A Comparison of Revision Rates for Osteoarthritis of Primary Reverse Total Shoulder Arthroplasty to Primary Anatomic Shoulder Arthroplasty with a Cemented All-polyethylene Glenoid: Analysis from the Australian Orthopaedic Association National Joint Replacement Registry. Gill DRJ, Page BMedSci RS, Graves SE, Rainbird S, Hatton A. Clin Orthop Relat Res. 2021 Oct 1;479(10):2216-2224. The study period was set to time-match for the collection of ASA score and BMI in 2012 and 2015, respectively. Our registry enrolls more than 97% of all shoulder arthroplasties undertaken in Australia.

Stem retention and survival in revision of anatomical convertible shoulder arthroplasty to reverse arthroplasty: a Dutch registry study. Theelen LMA, Mory B, Venkatesan S, Spekenbrink-Spooren A, Janssen L, Lambers Heerspink FO. BMC MusculoskeletDisord. 2021 Apr 28;22(1):396. In these cases a total revision is necessary. The primary aim of this Dutch registry study was to evaluate the unforeseen stem reversion percentages in revision of convertible anatomical shoulder arthroplasty to reverse shoulder arthroplasty.

Analysis of revision shoulder arthroplasty in the German nationwide registry from 2014 to 2018. Kircher J, Ohly B, Fal MF, Magosch P, Mauch F. JSES Int. 2021 Feb 9;5(3):382-390.
BACKGROUND: The purpose of this study is to identify and analyze primary revision arthroplasties of the shoulder in the Germany Shoulder Arthroplasty Registry. The objective is to provide demographic and clinical data of the included cases and information.

Patients undergoing shoulder arthroplasty for failed nonoperative treatment of proximal humerus fracture have low implant survival and low patient-reported outcomes: 837 cases from the Danish Shoulder Arthroplasty Registry. Mechlenburg I, Rasmussen S, Unbehaun D, Amundsen A, Rasmussen JV. Acta Orthop. 2020 Jun;91(3):319-325. Background and purpose - When nonoperative treatment of proximal humerus fracture (PHF) fails, shoulder arthroplasty may be indicated. We investigated risk factors for revision and evaluated patient-reported outcome 1 year after treatment with either stemmed hemiarthroplasty

Low risk of revision after reverse shoulder arthroplasty for acute proximal humeral fractures. Lehtimäki K, Rasmussen JV, Kukkonen J, Salomonsson B, Arverud ED, Hole R, Fenstadt AM, Brorson S, Jensen SL, Äärimaa V. JSES Int. 2020 Jan 2;4(1):151-155. METHODS: RSA implants for acute PHFs were identified from the Nordic Arthroplasty Register Association registry data from 2004 to 2016. ...The 5-year cumulative implant survival rate was 97% (confidence limits, 95.5% and 98%)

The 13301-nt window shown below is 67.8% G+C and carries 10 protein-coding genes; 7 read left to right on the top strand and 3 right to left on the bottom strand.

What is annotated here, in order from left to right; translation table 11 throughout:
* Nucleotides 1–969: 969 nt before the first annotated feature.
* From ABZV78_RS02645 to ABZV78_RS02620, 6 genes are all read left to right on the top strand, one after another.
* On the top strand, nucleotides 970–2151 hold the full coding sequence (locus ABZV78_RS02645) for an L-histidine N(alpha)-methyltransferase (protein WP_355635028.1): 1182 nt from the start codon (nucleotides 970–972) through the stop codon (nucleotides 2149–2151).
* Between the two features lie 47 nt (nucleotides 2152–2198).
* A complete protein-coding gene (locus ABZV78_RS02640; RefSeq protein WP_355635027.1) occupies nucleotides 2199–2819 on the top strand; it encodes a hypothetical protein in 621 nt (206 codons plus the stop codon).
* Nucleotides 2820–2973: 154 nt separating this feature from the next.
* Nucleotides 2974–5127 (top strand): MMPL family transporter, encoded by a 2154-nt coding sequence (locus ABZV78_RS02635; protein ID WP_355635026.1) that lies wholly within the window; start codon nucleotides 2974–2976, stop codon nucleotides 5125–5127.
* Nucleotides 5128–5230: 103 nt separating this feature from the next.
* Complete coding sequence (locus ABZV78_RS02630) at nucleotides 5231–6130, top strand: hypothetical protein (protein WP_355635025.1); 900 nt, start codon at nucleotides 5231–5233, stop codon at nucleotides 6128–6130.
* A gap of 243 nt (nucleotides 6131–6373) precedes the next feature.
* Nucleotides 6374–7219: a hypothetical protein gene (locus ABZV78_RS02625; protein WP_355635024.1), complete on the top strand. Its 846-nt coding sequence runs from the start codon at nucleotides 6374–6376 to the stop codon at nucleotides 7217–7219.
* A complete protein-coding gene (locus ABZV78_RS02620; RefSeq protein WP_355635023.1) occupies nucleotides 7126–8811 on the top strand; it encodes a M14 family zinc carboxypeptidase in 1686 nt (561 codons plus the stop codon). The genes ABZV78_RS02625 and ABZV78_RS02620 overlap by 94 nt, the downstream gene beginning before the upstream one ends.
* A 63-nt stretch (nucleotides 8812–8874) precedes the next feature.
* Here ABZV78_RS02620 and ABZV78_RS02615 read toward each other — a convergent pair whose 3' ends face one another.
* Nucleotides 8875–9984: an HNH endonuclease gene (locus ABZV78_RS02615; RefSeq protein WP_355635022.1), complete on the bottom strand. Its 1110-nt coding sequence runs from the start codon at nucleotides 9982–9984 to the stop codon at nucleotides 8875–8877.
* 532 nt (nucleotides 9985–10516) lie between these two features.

A comparison of the minimum data sets for primary shoulder arthroplasty between national shoulder arthroplasty registries. Is international harmonization feasible? Aveledo R, Holland P, Thomas M, Ashton F, Rangan A. Shoulder Elbow. 2019 Jul;11(2 Suppl):48-55. Data relating to local or regional registries was excluded. There were nine national shoulder arthroplasty registries reporting a total of 97,388 primary shoulder replacements.

Low revision rate despite poor functional outcome after stemmed hemiarthroplasty for acute proximal humeral fractures: 2,750 cases reported to the Danish Shoulder Arthroplasty Registry. Amundsen A, Rasmussen JV, Olsen BS, BrorsonS. Acta Orthop. 2019 Jun;90(3):196-201. We report the revision rate of SHA for acute proximal humeral fractures and the proportion of arthroplasties that are not revised despite low functional outcome scores. Patients and methods - The Danish Shoulder Arthroplasty Registry was used to identify all patient …


A review of the New Zealand National Joint Registry to compare the outcomes of Coonrad-Morrey and Latitude total elbow arthroplasty. Viswanath AI, Frampton CM, Poon PC. J Shoulder Elbow Surg. 2020 Apr;29(4):838-844. In New Zealand, the most commonly used prosthesis is the Coonrad-Morrey prosthesis, but the Latitude prosthesis has gained in popularity, with a 3-fold increase in implantation over the past 5 years.

Surgical approaches for total elbow arthroplasties using data from the Dutch Arthroplasty Register. Prkić A, Koenraadt KLM, Viveen J, van Steenbergen L, The B, Eygendaal D.J Shoulder Elbow Surg. 2019 Oct;28(10):2017-2022. Therefore, nationwide databases help to provide more insight into factors that might influence implant survival, for example, the surgical approach used. Using data from the Dutch Arthroplasty Register, we aimed to reveal whether high-volume centers use different approaches.

Arthroplasty as primary treatment for distal humeral fractures produces reliable results with regards to revisions and adverse events: a registry-based study. Nestorson J, Rahme H, Adolfsson L.J Shoulder Elbow Surg. 2019 Apr;28(4):e104-e110. BACKGROUND: Primary prosthetic replacement has become an accepted method for the treatment of complex distal humeral fractures. The present study investigated implant survival and adverse events related to this procedure based on available Swedish registries.